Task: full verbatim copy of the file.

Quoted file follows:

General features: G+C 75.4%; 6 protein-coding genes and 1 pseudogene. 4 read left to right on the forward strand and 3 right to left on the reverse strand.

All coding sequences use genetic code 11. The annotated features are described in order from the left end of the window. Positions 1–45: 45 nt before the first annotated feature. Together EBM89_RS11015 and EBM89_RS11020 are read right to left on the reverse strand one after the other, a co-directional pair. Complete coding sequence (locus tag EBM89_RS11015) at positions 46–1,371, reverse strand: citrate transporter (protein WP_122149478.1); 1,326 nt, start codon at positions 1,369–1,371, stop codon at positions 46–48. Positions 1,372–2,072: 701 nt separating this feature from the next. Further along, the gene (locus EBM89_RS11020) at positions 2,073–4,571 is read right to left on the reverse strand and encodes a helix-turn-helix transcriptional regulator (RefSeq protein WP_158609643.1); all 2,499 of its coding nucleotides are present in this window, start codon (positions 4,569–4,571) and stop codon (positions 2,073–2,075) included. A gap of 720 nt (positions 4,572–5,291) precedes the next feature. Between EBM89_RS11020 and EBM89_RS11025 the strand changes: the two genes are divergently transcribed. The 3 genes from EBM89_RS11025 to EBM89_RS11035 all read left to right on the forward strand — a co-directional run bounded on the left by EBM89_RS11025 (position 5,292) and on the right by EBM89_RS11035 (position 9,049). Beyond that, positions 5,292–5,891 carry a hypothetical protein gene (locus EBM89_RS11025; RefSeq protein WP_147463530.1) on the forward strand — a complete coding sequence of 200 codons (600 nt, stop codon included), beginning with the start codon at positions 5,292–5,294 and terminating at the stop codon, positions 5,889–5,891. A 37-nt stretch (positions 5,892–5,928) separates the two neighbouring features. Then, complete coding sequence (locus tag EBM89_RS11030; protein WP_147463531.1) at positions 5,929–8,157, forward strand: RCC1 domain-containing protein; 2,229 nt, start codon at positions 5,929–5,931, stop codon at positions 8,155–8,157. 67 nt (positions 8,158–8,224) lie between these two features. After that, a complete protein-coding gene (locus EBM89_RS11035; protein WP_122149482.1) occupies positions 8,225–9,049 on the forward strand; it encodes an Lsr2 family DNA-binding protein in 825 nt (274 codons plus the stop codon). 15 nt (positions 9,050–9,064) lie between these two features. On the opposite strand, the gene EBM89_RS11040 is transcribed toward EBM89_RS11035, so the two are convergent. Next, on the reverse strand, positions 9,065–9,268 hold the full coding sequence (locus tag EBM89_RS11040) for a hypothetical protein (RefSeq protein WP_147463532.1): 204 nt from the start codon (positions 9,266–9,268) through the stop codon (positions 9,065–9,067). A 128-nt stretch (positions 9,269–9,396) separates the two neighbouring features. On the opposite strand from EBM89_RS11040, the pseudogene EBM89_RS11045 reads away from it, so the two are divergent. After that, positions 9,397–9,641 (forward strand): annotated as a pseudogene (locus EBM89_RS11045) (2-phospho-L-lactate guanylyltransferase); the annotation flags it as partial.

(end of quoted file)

General features: G+C 75.4%; 6 protein-coding genes and 1 pseudogene. 4 read left to right on the forward strand and 3 right to left on the reverse strand.

All coding sequences use genetic code 11. The annotated features are described in order from the left end of the window. Positions 1–45: 45 nt before the first annotated feature. Together EBM89_RS11015 and EBM89_RS11020 are read right to left on the reverse strand one after the other, a co-directional pair. Complete coding sequence (locus tag EBM89_RS11015) at positions 46–1,371, reverse strand: citrate transporter (protein WP_122149478.1); 1,326 nt, start codon at positions 1,369–1,371, stop codon at positions 46–48. Positions 1,372–2,072: 701 nt separating this feature from the next. Further along, the gene (locus EBM89_RS11020) at positions 2,073–4,571 is read right to left on the reverse strand and encodes a helix-turn-helix transcriptional regulator (RefSeq protein WP_158609643.1); all 2,499 of its coding nucleotides are present in this window, start codon (positions 4,569–4,571) and stop codon (positions 2,073–2,075) included. A gap of 720 nt (positions 4,572–5,291) precedes the next feature. Between EBM89_RS11020 and EBM89_RS11025 the strand changes: the two genes are divergently transcribed. The 3 genes from EBM89_RS11025 to EBM89_RS11035 all read left to right on the forward strand — a co-directional run bounded on the left by EBM89_RS11025 (position 5,292) and on the right by EBM89_RS11035 (position 9,049). Beyond that, positions 5,292–5,891 carry a hypothetical protein gene (locus EBM89_RS11025; RefSeq protein WP_147463530.1) on the forward strand — a complete coding sequence of 200 codons (600 nt, stop codon included), beginning with the start codon at positions 5,292–5,294 and terminating at the stop codon, positions 5,889–5,891. A 37-nt stretch (positions 5,892–5,928) separates the two neighbouring features. Then, complete coding sequence (locus tag EBM89_RS11030; protein WP_147463531.1) at positions 5,929–8,157, forward strand: RCC1 domain-containing protein; 2,229 nt, start codon at positions 5,929–5,931, stop codon at positions 8,155–8,157. 67 nt (positions 8,158–8,224) lie between these two features. After that, a complete protein-coding gene (locus EBM89_RS11035; protein WP_122149482.1) occupies positions 8,225–9,049 on the forward strand; it encodes an Lsr2 family DNA-binding protein in 825 nt (274 codons plus the stop codon). 15 nt (positions 9,050–9,064) lie between these two features. On the opposite strand, the gene EBM89_RS11040 is transcribed toward EBM89_RS11035, so the two are convergent. Next, on the reverse strand, positions 9,065–9,268 hold the full coding sequence (locus tag EBM89_RS11040) for a hypothetical protein (RefSeq protein WP_147463532.1): 204 nt from the start codon (positions 9,266–9,268) through the stop codon (positions 9,065–9,067). A 128-nt stretch (positions 9,269–9,396) separates the two neighbouring features. On the opposite strand from EBM89_RS11040, the pseudogene EBM89_RS11045 reads away from it, so the two are divergent. After that, positions 9,397–9,641 (forward strand): annotated as a pseudogene (locus EBM89_RS11045) (2-phospho-L-lactate guanylyltransferase); the annotation flags it as partial.